The revised Trans-Pacific Partnership agreement is to be signed in March, the Trade Minister has confirmed.
Australia's Trade Minister, Steve Ciobo, said the 11 nations, including New Zealand, are "finally at the finish line" following talks between officials in Tokyo.
Canada walked away from the 11-nation deal in November, but has since had several issues resolved.
Mr Ciobo said the pact would eliminate more than 98 percent of tariffs in the free-trade zone.
A spokesperson for the Minister for Trade, David Parker, has confirmed to RNZ that 8 March was the target for the signing.
Japan Economy Minister Toshimitsu Motegi said trade ministers would attend a signing ceremony in Chile in March.
He said the new agreement would be an "engine to overcome protectionism".
The TPP was going to include the United States before Donald Trump withdrew from the agreement in one of his first acts as President.
The rebranded the Comprehensive and Progressive Trans-Pacific Partnership (CPTPP), covers nearly 500 million people and the 11 countries involved make up 14 percent of global economic activity, or about $US10 trillion.
If the trade pact is successfully concluded, lower barriers and standardised rules are expected, making it easier for businesses to sell their goods and services in these markets.
Speaking at the World Economic Forum in Davos, Switzerland, Canada's Prime Minister Justin Trudeau called the agreement the "right deal".
The country's trade minister said it included an improved arrangement on autos with Japan and the suspension of intellectual property provisions that had been a concern.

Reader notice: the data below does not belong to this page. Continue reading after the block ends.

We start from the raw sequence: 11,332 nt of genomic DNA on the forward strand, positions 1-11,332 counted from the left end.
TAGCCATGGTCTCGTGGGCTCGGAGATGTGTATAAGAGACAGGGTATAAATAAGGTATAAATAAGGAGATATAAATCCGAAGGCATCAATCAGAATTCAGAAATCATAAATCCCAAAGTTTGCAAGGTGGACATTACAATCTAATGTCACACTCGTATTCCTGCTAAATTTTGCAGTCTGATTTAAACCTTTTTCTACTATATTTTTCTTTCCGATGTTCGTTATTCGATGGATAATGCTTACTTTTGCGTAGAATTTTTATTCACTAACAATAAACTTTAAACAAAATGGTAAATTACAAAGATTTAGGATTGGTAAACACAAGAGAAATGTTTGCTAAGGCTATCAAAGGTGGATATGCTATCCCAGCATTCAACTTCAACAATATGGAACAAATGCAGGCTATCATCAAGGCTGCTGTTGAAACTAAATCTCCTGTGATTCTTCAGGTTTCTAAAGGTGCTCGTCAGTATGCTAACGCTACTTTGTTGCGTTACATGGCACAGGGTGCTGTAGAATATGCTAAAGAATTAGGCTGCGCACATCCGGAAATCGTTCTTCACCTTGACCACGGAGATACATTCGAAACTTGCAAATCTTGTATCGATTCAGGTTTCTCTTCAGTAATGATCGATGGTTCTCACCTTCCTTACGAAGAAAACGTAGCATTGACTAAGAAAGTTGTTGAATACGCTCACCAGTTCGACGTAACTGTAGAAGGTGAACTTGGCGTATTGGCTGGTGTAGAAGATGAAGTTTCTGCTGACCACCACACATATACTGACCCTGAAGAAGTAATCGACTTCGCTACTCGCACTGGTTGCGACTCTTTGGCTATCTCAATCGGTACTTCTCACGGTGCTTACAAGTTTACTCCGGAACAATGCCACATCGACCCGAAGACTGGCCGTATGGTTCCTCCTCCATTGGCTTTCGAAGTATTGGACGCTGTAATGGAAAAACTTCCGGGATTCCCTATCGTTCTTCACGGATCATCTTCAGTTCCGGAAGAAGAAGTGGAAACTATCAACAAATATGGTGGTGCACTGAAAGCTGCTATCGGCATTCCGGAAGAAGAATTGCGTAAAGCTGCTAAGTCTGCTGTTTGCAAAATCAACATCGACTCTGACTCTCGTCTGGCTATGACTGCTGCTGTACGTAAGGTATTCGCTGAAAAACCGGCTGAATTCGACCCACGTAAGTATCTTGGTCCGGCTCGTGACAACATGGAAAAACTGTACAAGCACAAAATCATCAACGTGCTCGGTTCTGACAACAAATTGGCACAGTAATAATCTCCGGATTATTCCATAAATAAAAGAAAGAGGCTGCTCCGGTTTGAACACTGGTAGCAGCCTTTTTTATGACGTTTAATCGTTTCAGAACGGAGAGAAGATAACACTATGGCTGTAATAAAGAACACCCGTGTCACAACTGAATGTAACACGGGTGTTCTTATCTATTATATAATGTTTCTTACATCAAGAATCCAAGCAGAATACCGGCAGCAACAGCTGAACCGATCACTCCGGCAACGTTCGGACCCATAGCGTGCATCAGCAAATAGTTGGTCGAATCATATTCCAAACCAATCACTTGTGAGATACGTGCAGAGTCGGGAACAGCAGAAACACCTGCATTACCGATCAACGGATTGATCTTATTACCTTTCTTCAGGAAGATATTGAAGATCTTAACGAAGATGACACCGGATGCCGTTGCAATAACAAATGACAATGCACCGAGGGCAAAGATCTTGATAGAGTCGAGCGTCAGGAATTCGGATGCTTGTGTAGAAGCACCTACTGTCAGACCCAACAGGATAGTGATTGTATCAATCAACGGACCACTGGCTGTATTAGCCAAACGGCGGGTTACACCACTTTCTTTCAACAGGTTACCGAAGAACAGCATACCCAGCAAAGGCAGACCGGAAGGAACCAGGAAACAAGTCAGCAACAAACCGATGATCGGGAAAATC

'This is a big moment' - NZ trade expert
Trade specialist Stephen Jacobi told Morning Report he thought New Zealand probably helped Canada get through its earlier reservations, which prompted it to walk away from the deal in November.
Mr Jacobi said improved market access was important for New Zealand exporters, especially into Japan, and tariffs should be disappearing early next year.
He said it was a less problematic deal than the initial one.
"It suspends a number of the more problematic areas of TPP, particularly intellectual property provisions and some aspects of the investor state settlement that was very controversial in New Zealand.
"It's taken the hard edge off TPP ... in those areas."
Mr Jacobi said parliament needed to ratify the agreement, but while he did not think there would be major issues passing it in New Zealand there would still be critical voices in this country.
A critic of the deal, Professor Jane Kelsey, told Morning Report more details needed to be released to "break through the spin and see what has or hasn't been agreed to".
But she said she was worried that the Japan has said more information on the deal would not come out until after the signing.
"Which continues this rather obsessive secrecy around the deal."
National Party trade spokesman Todd McClay said his party was open to supporting legislation needed to put the deal in place, but wanted to see the details first.
"I understand that Japan has said the text won't be released or significant detail won't be released until after signing," he said.
"I would hope our government hasn't agreed to that - the [original] TPP12 was released before signing."
David Parker needed to release the text in the coming days, Mr McClay said.
- RNZ / Reuters